I did not work at the same time as Foster, but I have not seen this kind of economic calculus among Indigenous Maya communities in the twenty years I have been carrying out fieldwork in highland Guatemala.
Caught in a sudden rainstorm with my two-year-old on a visit to one of Guatemala’s poorest hamlets, a Mam woman pulled us into her home and made us scrambled eggs and French fries while the thunderclouds passed overhead. She dismissed my attempts to offer her anything in return. While traveling through the mountains to an unfamiliar city, the bus I was riding broke down and did not reach its destination until late at night. A kind K’iche’ couple was concerned about me traveling alone in the dark and offered me a room in their house for the night. The bed was soft, the food was good, and I ended up staying two weeks.
I could continue on with other examples for some time. These are not isolated incidents. It is the case that my family moves through Guatemala with privileges of skin color and passports (among other things), which influence the hospitality we are afforded. It is also the case that mothers in the communities where I’ve worked without these privileges routinely treat each other with kindness and concern as well. That both are true – that generosity is possible – challenges the logic of Foster’s cold, determinant reductionism. Relationships in this region are not governed by a zero-sum game.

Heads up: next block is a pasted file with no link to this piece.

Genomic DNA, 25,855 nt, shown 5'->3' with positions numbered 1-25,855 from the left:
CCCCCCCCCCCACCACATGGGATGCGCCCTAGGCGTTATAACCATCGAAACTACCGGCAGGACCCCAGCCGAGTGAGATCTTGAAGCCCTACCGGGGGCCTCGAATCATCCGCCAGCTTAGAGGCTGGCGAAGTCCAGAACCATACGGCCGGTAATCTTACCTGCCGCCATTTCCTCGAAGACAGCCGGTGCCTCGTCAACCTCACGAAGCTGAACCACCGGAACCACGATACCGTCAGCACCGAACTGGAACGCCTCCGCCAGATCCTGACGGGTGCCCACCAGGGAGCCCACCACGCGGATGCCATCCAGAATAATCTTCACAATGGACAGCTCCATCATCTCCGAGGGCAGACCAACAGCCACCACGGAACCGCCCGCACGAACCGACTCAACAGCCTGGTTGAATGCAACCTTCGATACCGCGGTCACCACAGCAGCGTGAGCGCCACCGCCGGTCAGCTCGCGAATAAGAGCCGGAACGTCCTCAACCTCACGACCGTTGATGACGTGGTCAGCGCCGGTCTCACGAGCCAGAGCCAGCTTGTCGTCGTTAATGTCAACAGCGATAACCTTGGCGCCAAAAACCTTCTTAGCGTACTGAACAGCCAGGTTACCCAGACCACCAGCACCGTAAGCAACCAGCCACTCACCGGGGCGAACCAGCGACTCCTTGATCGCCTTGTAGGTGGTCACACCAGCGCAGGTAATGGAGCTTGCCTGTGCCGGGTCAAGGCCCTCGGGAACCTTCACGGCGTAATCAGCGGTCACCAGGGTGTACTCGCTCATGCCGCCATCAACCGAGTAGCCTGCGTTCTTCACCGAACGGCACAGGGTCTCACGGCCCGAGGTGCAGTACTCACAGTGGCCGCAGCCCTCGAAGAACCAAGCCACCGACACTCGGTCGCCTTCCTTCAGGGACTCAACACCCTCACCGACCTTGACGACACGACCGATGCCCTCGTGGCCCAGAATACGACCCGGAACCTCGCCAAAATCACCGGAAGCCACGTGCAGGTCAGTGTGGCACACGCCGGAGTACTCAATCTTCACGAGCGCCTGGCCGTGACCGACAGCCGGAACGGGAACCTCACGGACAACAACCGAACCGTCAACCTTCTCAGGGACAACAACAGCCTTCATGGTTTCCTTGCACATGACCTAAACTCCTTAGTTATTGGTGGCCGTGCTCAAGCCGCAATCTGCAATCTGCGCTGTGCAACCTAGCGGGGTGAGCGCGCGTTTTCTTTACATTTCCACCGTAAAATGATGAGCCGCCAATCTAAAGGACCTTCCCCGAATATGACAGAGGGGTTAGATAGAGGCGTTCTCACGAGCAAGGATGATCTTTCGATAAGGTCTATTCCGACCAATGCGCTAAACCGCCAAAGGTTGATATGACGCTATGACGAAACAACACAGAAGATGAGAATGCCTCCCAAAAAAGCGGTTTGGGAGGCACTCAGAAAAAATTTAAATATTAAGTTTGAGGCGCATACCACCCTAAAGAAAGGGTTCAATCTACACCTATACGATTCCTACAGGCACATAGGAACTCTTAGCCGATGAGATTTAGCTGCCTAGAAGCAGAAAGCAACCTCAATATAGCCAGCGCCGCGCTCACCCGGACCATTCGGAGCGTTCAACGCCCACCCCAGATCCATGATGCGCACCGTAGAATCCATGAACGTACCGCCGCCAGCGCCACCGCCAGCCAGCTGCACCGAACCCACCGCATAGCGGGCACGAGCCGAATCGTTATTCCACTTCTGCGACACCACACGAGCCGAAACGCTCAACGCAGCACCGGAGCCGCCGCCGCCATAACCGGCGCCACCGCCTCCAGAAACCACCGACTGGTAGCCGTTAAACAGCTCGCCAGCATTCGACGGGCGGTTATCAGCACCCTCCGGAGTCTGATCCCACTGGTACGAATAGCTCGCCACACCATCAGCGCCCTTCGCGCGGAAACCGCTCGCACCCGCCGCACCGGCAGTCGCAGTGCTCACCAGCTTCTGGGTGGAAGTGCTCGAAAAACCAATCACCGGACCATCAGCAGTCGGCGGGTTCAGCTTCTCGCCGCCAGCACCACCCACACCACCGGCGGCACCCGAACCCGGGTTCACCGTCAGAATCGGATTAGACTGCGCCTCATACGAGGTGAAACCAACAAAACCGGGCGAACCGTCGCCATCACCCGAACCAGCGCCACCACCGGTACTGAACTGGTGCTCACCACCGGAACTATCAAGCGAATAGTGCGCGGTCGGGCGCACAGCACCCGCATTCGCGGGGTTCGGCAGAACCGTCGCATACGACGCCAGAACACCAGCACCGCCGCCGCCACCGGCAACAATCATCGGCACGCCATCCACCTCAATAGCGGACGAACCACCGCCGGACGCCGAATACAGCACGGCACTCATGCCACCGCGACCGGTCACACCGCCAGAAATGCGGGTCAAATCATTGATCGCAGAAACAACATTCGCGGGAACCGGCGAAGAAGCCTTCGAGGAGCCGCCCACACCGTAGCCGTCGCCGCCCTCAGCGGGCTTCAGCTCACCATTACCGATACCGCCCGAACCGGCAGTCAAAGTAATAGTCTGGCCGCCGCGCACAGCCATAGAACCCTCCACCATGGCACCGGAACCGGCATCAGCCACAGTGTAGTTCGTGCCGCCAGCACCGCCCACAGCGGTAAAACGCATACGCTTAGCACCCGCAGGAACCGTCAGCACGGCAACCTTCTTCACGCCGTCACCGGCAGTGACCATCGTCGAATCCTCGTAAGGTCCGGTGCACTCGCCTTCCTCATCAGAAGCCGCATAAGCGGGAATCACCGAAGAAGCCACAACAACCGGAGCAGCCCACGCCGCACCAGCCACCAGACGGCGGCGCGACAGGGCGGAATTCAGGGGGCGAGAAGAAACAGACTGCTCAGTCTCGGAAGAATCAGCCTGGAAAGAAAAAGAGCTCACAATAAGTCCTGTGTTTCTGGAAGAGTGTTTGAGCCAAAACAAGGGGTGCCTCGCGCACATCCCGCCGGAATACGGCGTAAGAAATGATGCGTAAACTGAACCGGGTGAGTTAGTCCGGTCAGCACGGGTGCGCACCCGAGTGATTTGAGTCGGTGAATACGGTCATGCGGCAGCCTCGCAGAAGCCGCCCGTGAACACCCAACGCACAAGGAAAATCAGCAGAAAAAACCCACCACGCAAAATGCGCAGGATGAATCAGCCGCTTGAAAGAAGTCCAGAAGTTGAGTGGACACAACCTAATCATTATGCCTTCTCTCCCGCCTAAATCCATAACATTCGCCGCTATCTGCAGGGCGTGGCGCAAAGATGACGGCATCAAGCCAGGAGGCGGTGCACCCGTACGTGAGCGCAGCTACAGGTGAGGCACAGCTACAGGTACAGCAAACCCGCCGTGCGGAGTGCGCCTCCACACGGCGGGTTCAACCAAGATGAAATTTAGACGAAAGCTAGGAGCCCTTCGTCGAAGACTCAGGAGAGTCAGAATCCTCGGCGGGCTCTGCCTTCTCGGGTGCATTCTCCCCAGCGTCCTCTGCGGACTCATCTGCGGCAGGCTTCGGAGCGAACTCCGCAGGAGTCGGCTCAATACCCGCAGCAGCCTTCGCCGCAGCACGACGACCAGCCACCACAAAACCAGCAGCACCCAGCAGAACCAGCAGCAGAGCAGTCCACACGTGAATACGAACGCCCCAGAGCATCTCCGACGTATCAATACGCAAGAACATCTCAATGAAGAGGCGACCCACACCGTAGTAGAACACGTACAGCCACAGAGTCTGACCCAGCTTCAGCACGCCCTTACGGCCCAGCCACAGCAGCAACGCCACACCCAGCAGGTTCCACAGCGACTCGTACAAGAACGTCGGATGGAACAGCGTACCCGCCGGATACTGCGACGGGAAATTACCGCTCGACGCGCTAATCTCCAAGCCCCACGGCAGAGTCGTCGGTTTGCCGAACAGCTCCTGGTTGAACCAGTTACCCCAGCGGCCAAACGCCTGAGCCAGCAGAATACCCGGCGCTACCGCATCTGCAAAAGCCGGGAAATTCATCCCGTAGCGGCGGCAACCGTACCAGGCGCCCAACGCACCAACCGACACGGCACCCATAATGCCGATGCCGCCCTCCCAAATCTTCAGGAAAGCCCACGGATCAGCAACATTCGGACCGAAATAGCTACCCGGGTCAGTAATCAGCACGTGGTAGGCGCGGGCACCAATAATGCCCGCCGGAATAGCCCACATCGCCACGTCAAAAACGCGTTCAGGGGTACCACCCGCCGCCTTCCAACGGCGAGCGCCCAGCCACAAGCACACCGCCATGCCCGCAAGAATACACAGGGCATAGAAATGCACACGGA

It is not Indigenous communities who adhere to the image of the limited good. Instead, the people who disseminate this image are upper class and White. The image of the limited good is a lie they peddle to keep the people who listen to them angry and scared. It is a sick, cancerous image, one that feeds upon the fear of the limit to grow.
Meanwhile, the women I know in highland Guatemala care for their families and their neighbors. For them, caring for one person does not mean harming someone else. Instead, they work to make things better, knowing sickness often spreads. When we are in Guatemala and my kids get sick, I invariably return home at the end of the day with bundles of herbs and vegetables, gifts whose only return is that my children will soon get well.